3 Answers | Add Yours
Casca is the first to strike, and, after each of the conspirators attack Caesar, Brutus is the last to stab him. The script of the play does not indicate any other order, except that all of the conspirators do stab him at least once.
In Act III Scene 1, all we have to go by to answer your question is the line “Speak hands for me!” from Casca, followed immediately by the stage direction "They stab Caesar." Simple enough, and hardly detailed. We can only assume that Casca was the initial stabber, his spoken line being an indication that he got the onslaught rolling. And Caesar’s last words—“Et tu, Brutè?—Then fall, Caesar,” do not necessarily indicate that Brutus was last to lend his knife to the cause, but it is generally assumed that he was. Having Brutus stab last is a very symbolic gesture, Brutus being one of Caesar’s closest friends and confidantes; his betrayal strikes both Caesar and the audience all the more strongly when he comes last in line, and leaves the door open for Brutus's psychological anguish in later scenes.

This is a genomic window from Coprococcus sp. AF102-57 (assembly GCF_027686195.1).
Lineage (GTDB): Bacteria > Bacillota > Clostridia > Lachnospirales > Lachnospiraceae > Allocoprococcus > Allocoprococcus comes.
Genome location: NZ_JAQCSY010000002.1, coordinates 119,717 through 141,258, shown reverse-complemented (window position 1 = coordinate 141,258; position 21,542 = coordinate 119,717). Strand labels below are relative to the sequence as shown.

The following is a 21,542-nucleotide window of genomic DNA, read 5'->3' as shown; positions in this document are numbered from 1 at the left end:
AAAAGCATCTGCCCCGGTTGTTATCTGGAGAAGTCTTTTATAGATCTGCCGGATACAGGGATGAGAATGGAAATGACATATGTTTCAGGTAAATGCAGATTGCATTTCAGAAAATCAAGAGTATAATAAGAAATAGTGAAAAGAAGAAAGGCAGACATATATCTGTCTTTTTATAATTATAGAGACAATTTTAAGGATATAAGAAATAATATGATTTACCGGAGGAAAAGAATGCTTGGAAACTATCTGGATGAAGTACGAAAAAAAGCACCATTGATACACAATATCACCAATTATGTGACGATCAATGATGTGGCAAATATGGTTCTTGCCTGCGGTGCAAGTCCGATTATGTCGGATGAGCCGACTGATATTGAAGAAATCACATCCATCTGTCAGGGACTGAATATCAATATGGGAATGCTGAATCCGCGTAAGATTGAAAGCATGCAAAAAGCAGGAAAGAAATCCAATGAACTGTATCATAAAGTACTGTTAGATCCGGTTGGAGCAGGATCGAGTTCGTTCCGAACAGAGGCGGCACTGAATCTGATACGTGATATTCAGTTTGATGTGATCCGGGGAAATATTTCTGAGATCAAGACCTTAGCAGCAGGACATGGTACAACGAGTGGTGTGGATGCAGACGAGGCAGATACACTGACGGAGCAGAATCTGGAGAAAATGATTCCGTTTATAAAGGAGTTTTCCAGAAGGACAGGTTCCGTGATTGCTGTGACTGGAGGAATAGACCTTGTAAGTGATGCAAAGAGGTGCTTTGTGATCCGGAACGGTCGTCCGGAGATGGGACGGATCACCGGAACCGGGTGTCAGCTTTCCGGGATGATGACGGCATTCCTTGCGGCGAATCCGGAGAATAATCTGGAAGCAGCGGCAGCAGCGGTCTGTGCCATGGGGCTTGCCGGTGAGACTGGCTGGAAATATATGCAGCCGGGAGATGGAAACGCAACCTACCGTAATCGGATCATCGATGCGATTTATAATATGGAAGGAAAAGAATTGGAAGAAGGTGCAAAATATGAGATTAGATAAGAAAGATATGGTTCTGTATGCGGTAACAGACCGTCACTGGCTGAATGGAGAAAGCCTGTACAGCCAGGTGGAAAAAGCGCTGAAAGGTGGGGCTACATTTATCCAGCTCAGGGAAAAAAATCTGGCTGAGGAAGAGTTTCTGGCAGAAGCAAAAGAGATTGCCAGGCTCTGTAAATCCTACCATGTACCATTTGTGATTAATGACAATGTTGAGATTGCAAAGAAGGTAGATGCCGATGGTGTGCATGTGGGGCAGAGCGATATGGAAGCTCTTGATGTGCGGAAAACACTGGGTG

As for the rest of the conspirators—and there are many—Cassius, Cinna, Trebonius, Decius Brutus, Cimber, Caius Ligarius—there are no specifications as to the order in which they fall upon their leader. And, indeed, it is hardly important, the deed itself being greater than the men who commit it.
According to one version from the Folger Shakespeare Library of the book Julius Caesar by William Shakespeare, in Act 3, Scene 1, just after line 84, Casca is the first to strike, then the others follow suite. In one movie version of the same thing, Brutus was the last, though you could tell he was completely unsure and really thinking if he should have planned and allowed it all to happen.
We’ve answered 330,596 questions. We can answer yours, too.Ask a question